Nation needs dynamic breakfast food

Ask yourself, what was the first European colony to fight for independence? What country first recognized freedom of speech, first banned child labor and first provided free public schools? The United States, of course. I’ll take “Country of Origin” for $500: first mass-produced automobile, first airplane, first moonship and first computer. What is America, Alex?
Conservatives threaten more than mere marshmallow progress when they oppose the new Lucky Charms marshmallows. America thrives on dynamism, on experimentation and finally on progress. The new marshmallows satisfy the basic needs of America’s freedoms, and those who oppose the new marshmallows stand against the American way of life.
Take a look at a box of 1998 Lucky Charms. Six marshmallow designs await inside: yellow and orange pot of gold, purple horseshoe, yellow and white shooting star, red balloon, green Lucky’s hat and multi-colored rainbow. That’s 50 percent more marshmallow choices than the four Lucky Charms offered in the 1960s.
From the cereal’s introduction until 1984, only one marshmallow was added. The blue diamond came along in 1975. Inflation and unemployment increased. During the next 14 years, General Mills introduced only one more new marshmallow, the purple horseshoe. Meanwhile, Americans elected Ronald Reagan twice, went to war with Grenada, suffered terrorism abroad, boycotted the Olympics and went broke in record numbers.
The 1990s offered a renaissance in marshmallow design. Multi-colored marshmallows became feasible while the price of sugar dropped. Lucky Charms added six new marshmallows this decade, pioneering two-and three-color cereal. In the same period, communism collapsed, the economy boomed and the federal budget came into balance. America won a war and expanded NATO. Poverty and crime are down during this marshmallow boom while wages and school test scores are up.
Look again at the current marshmallow roster.
Purple horseshoes represent America’s frontier origins. The United States is a nation of wanderers, always striking out for the next town down the line. That town could be Plymouth colony for the Pilgrims, Deadwood for the settlers or Minneapolis for the recovering addicts. It’s all of one piece in the American tapestry. The purple horseshoe is the exploring spirit in America, flying on the proverbial wing and a prayer.
Lucky’s hat is all about our immigrant ancestors and fellows. Who better to symbolize the success of 13 generations of immigrants than Lucky, the cereal leprechaun? Sure, he’s Irish and still has the accent. But he works for a living in America. This is where he wants to be. Lucky might sound Irish, but he’s an American through and through.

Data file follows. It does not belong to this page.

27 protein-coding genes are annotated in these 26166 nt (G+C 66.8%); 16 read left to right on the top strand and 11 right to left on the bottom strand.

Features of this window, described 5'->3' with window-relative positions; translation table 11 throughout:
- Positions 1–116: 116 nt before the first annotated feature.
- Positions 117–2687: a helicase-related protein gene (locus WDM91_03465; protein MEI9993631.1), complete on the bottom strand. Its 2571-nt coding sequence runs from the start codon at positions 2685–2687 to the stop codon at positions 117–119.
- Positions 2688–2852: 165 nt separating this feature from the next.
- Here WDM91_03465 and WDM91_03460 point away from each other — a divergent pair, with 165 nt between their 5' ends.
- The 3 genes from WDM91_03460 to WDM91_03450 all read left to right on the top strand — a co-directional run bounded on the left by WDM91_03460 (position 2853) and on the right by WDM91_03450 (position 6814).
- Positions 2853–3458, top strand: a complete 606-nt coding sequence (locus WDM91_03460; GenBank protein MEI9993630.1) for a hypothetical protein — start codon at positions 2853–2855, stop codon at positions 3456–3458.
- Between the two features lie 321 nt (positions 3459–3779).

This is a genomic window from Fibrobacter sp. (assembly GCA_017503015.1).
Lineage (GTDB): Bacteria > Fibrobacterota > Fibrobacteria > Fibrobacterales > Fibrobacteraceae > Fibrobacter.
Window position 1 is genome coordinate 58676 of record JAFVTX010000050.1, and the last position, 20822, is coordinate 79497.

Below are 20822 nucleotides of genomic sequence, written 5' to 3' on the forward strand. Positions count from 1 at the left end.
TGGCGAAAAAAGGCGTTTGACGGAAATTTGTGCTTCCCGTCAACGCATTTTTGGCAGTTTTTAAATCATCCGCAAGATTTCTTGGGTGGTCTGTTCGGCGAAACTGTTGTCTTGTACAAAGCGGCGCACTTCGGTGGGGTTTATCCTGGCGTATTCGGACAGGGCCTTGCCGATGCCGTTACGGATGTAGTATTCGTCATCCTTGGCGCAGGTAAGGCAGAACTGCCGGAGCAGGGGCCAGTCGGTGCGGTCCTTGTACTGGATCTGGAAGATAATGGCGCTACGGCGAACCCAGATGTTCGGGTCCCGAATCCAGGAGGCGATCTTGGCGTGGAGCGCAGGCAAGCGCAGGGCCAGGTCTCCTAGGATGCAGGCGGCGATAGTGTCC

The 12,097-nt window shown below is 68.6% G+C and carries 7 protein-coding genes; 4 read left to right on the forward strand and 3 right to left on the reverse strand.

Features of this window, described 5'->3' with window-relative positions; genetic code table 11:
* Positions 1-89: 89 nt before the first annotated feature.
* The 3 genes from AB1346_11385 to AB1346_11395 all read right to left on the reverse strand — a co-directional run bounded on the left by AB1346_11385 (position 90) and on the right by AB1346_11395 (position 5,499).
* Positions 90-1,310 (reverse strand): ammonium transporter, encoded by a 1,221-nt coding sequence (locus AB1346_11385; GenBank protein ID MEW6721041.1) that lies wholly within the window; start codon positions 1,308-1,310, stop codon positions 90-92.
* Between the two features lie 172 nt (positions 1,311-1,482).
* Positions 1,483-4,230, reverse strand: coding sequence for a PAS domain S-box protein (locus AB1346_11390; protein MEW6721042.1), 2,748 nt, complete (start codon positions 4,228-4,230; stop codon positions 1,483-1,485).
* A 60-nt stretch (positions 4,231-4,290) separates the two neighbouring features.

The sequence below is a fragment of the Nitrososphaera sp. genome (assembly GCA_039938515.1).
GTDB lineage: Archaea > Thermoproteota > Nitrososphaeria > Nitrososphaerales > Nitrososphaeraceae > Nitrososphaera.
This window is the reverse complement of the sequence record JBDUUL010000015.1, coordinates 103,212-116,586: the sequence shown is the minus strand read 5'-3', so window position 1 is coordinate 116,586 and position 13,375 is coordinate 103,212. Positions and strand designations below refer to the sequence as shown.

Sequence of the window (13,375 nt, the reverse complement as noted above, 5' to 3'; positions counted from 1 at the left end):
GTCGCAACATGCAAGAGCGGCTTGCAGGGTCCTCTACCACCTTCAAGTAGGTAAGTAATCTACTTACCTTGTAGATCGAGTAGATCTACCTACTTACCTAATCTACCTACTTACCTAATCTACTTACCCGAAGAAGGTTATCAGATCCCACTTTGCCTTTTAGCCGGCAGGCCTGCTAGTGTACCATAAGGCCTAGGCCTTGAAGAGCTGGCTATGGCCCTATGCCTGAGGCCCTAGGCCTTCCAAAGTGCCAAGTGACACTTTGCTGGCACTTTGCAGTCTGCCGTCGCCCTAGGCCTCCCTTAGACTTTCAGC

Nothing symbolizes children and family better than the cereal’s red balloon. No child can resist the lure of helium balloons. Few adults can resist the gleam in a child’s eye when she first grasps that string — and then lets go. Eventually, every child realizes that growing up is about grabbing the balloon for himself. Every parent knows that raising a child is about knowing when to let them go to soar on their own.
The marshmallow shooting star stands for nothing less than America’s technological achievement. America puts up all the good satellites. Only Americans walked on the moon. One day, when a real shooting star comes in on a dead-man’s curve for Earth, it’ll be Americans who blow the rock out of the sky. Why? Because only the U-S-of-A has the tools and the know-how, baby. And look closely; count the points on that marshmallow meteoroid. You’ll find five points, the same as the stars on Old Glory.
The rainbow speaks for itself. E pluribus unum, man. America’s strength is its rainbow-like diversity. Enough said.
Finally, we come to the marshmallow of destiny. The pot of gold’s two-tone yellow stands in for the promise of American prosperity. General Mills added the pot of gold just as America began its longest economic expansion since the Eisenhower administration.
Maybe marshmallow innovation only reflects the inner genius of America. After all, paintings and songs only reflect the inner talent of artists and singers. But take away the canvas, take away the guitar, and the talent stagnates, even disappears. Stifling marshmallow progress would have the same effect on the American psyche. Reinstate yesterday’s tired marshmallow designs and the good times might continue to roll. But not for long. Soon, the dynamic energy that is America will wither and eventually die.
This nation needs a dynamic breakfast food. Americans need marshmallow progress and cereal innovation. God bless the United States of America, and long live Lucky Charms.

R. Scott Rogers is the Daily’soutgoing editor in chief. He usually forgets to eat breakfast.